Living near the North Wales coast gives me ample opportunity to hop in the car when the weather is set fair and head to the beach.
My nearest beach that can be called such is at Talacre, right on the mouth of the river Dee estuary as it empties into the Irish Sea.
The tidal range in this part of the world can be quite extreme, and it was in order to shoot this time lapse of the incoming tide that I made this particular visit.
In terms of photographic potential, Talacre has one major advantage over other nearby stretches of coastline, and that is the somewhat zany Point of Ayr lighthouse, built on an oak plug buried in the sand, and abandoned for many a year.
So I set my camera up to record the incoming tide, using the lighthouse as a convenient object for the seawater to envelope.
And I wasn't alone in my appreciation of this architectural oddity, as the lovely weather had brought out a plethora of holidaymakers, all intent on clambering over the ruined causeway and steps leading up to the lighthouse door.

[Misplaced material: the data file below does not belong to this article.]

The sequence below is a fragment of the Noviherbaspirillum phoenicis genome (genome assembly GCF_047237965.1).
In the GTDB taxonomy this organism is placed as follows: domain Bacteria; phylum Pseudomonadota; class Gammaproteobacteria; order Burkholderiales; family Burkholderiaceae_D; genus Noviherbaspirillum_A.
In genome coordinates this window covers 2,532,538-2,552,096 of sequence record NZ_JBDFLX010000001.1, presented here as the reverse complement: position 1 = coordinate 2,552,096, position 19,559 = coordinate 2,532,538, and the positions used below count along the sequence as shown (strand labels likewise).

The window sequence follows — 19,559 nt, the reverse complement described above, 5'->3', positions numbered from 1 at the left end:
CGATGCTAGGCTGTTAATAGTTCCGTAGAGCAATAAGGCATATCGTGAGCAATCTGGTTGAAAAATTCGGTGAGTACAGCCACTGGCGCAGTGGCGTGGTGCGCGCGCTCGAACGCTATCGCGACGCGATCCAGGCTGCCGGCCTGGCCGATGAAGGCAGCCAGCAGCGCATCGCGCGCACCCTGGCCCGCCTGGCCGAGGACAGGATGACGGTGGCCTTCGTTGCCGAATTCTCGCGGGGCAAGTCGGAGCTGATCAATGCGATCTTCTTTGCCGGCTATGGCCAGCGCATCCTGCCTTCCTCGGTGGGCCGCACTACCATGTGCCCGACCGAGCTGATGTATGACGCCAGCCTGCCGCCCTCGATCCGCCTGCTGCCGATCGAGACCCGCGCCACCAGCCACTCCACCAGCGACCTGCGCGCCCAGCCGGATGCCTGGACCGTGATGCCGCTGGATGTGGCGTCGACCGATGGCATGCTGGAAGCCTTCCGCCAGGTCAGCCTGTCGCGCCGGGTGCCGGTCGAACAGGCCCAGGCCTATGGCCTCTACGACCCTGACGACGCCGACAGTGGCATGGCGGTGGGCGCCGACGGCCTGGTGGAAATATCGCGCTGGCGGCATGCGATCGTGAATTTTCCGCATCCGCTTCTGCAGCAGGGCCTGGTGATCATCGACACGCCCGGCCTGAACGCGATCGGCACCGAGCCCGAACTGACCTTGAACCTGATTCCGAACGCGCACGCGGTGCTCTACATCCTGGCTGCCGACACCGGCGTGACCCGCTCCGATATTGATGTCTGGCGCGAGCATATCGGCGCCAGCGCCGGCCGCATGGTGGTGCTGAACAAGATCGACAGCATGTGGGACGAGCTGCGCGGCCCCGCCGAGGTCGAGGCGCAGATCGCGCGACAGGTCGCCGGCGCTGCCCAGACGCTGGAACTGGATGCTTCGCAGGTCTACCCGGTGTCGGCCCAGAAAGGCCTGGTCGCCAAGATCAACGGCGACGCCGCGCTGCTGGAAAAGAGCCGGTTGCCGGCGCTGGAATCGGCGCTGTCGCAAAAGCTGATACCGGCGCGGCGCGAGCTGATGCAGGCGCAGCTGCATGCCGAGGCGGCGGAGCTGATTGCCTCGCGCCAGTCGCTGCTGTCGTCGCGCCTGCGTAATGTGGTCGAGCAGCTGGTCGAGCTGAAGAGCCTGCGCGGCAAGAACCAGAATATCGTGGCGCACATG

That is, until the rising tide put a literal dampener on their (and my) efforts!
Filename - talacre tide timelapse 04
Camera - Canon EOS 6DMK2
Lens - 17-40mm zoom @ 17mm
Exposure (start of shoot) - 1 sec @ f/4, ISO100
Exposure (end of shoot) - 1 sec @ f4, ISO100
Filters - 10 stop neutral density filter used to increase the exposure time to smooth water movement. 2 stop neutral density graduated filter used to reduce the brightness of the sky.
Shooting interval - 4 seconds
Location - Talacre, North Wales
This clip - HD 720p, 30fps (4K, and 1080p HD formats also available)
Clip duration - 24 seconds
All content copyright © Howard Litherland 2009-2021 unless otherwise stated.